The Consumers Council of Missouri (CCM) asked the Public Service Commission (PSC) to pass a moratorium on utility disconnections through the winter months this week.
“The COVID-19 pandemic represents a major risk to health and safety during these winter months,” CCM Executive Director Jackie Hutchinson said. “The added strain of utility disconnections could increase stress on our health care system, through potential increases in transmission of coronavirus among families and communities.”
The organization requested a statewide moratorium on involuntary discontinuation of utility services under the commission’s jurisdiction through March 31. The request quickly received the backing of advocacy group Empower Missouri, which filed its own motion with the PSC in support of the request. Director of Policy and Organizing Jeanette Mott Oxford said her organization’s Utility Disconnection Prevention Working Group had been meeting since October to address similar concerns.
“Our working group explored a variety of options in an attempt to secure a winter moratorium, but, with cold weather upon us, filing for the emergency order appeared to be the only path that met the urgency of the moment,” Oxford said. “We believe that the laws of our state allow the Public Service Commission to step in with this type of action when the health and safety of the public are at risk as they so clearly are in this pandemic.”
Empower referenced a study from Duke University finding moratoriums on evictions and utility disconnections reduced the spread of COVID-19. According to the study, states with housing security policies saw a lower rate of transmission of the virus over the summer, with shut-off bans reducing the risk by an average of 2.6 percent.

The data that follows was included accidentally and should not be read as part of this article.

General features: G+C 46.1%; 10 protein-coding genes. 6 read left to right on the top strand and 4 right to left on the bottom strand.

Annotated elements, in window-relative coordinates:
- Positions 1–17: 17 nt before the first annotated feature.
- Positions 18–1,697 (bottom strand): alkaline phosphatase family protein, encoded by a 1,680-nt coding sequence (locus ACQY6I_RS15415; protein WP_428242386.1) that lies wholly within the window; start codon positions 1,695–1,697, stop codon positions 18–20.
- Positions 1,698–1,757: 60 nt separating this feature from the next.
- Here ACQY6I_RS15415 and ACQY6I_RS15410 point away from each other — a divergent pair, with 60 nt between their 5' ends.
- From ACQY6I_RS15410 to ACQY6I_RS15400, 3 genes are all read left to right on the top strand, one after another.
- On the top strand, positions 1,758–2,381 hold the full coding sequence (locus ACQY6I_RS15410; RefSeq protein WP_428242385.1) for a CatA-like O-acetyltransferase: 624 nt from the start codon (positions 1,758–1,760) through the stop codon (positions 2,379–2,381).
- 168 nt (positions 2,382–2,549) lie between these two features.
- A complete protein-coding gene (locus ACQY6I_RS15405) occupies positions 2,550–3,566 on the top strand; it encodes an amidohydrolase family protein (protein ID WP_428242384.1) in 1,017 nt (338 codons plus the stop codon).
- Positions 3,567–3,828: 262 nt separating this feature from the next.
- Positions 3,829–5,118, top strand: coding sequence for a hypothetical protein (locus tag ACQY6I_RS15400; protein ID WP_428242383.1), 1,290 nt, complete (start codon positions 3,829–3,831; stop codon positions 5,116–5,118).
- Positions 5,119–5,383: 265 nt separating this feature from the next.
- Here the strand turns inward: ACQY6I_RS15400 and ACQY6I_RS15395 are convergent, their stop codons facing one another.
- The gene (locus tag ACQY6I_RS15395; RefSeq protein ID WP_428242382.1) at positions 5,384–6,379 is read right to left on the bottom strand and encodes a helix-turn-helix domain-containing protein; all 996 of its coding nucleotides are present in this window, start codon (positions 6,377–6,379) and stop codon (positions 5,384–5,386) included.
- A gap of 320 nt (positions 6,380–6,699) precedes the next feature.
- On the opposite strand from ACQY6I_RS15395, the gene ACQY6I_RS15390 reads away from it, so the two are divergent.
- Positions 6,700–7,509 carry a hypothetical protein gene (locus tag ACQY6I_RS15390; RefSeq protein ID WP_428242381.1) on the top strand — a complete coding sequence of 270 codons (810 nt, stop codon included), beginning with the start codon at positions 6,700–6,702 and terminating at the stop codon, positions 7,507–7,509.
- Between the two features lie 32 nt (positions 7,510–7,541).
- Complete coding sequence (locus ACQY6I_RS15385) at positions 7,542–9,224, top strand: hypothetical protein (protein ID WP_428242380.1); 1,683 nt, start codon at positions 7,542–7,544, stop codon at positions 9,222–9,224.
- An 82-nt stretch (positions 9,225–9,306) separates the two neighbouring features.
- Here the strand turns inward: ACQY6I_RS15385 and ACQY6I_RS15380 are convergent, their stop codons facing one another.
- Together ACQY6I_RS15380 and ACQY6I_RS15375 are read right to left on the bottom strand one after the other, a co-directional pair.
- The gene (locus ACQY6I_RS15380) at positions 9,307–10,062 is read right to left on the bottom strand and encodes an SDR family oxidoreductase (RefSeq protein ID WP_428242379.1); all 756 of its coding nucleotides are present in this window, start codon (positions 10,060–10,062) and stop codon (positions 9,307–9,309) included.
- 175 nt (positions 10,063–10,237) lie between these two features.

Hutchinson said disconnection and eviction policies especially impacted customers with a lower income.
“We have already seen how COVID-19 has disproportionately harmed communities with low incomes, Black Missourians, and other communities of color,” Hutchinson said. “The moratorium we are requesting could reduce the threat of increased COVID-19 cases caused when families must leave their homes and move in with others due to utility disconnections.”
The motion also requested the waiver of late fees and associated costs for past-due utility payments.
CCM is a group dedicated to educating and supporting consumers in issues including utilities, personal finance, and health care rates.
Several utility companies, including Ameren and Spire, have been approved to waive disconnections and late payments by the commission over the past few months. The commission has also approved various programs to recoup lost revenue and requested input from utility companies on handling past-due bills last week.
The PSC does operate a “Cold Weather Rule” from Nov. 1 through March 31, under which utilities are not allowed to disconnect services on days when the temperature drops below 32 degrees. Customers eligible for the program can also receive advance notice of billing issues and enter into payment agreements to maintain their service.
Empower said action on the request is expected by Dec. 16, the day of the commission’s next agenda meeting.